As we move into fall, our homes and gardens can offer something different than they did in summer. A pot of brightly colored flowers on your porch can help lift your mood and brighten your street. Setting up a badminton net or hanging a swing gives kids a place to burn off some energy after…Read…8 Ideas to Give Your Yard a Boost for Fall — Wyndesong’s Place
SEPTEMBER 09, 2021 BY DANAE MOON THORP READ TIME: 11 MINS In my book Becoming the Witch: The Art of Magick, I explore how witchcraft brings meaning and purpose because it is a natural, imaginative way of seeing the world. The Simple Beauty of Witchcraft — Ravenhawk’s| Magickal Products| Candles| Cloaks| Ritual Boxes|The Simple Beauty of Witchcraft — Ravenhawk’s| Magickal Products| Candles| Cloaks| Ritual Boxes| — ravenhawks’ magazine Magick for Mind Body and Soul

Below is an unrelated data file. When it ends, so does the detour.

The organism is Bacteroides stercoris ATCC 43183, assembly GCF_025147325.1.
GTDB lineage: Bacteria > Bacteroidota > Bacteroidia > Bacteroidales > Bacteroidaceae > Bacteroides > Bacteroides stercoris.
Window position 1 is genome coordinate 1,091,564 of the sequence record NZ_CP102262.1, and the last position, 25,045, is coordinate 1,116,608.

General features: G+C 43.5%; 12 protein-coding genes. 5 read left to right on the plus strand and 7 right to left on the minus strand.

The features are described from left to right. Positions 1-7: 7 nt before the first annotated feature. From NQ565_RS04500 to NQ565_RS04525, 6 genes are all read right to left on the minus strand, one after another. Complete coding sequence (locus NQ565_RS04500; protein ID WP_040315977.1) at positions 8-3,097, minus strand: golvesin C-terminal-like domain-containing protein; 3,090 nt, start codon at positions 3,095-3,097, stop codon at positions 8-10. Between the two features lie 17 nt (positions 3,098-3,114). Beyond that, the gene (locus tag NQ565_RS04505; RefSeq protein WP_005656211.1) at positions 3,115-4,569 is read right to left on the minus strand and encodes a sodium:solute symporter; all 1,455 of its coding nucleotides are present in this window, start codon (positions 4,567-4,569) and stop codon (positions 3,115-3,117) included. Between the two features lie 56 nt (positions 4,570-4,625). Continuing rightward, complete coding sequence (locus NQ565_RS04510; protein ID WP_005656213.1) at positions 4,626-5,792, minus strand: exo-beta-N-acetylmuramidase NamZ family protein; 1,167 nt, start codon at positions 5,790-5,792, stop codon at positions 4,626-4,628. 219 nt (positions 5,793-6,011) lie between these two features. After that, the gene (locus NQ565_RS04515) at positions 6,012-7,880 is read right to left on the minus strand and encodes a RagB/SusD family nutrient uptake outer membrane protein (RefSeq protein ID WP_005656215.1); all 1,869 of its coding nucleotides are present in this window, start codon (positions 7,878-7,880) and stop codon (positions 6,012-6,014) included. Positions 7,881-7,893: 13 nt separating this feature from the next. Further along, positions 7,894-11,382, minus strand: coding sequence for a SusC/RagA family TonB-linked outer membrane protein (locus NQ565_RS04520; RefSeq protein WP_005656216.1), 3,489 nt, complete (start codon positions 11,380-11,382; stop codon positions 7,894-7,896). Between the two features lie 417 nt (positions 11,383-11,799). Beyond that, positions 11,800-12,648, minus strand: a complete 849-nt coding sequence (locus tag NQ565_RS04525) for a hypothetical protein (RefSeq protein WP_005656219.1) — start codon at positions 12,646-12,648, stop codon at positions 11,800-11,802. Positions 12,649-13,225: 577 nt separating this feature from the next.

This year Autumn Equinox is Wednesday, September 22nd Mabon (pronounced MAY-bun, MAY-bone, MAH-boon or MAH-bawn) is also called Alban Elfed, Harvest Home, 2nd Harvest, Fruit Harvest, Wine Harvest, Feast of Avalon, Equinozio di Autunno (Strega), Cornucopia, or Autumn Equinox this holiday is a ritual of thanksgiving for the fruits of the earth and a recognition […]Autumn Equinox, Mea’n Fo’mhair, Mabon — ravenhawks’ magazine Magick for Mind Body and Soul
The Druids call this celebration, Mea’n Fo’mhair, and honor The Green Man, the God of the Forest, by offering libations to trees. Offerings of ciders, wines, herbs, and fertilizer are appropriate at this time. Wiccans celebrate the aging Goddess as she passes from Mother […]Autumn Equinox, Mea’n Fo’mhair, Mabon Customs and Practices — ravenhawks’ magazine Magick for Mind Body and Soul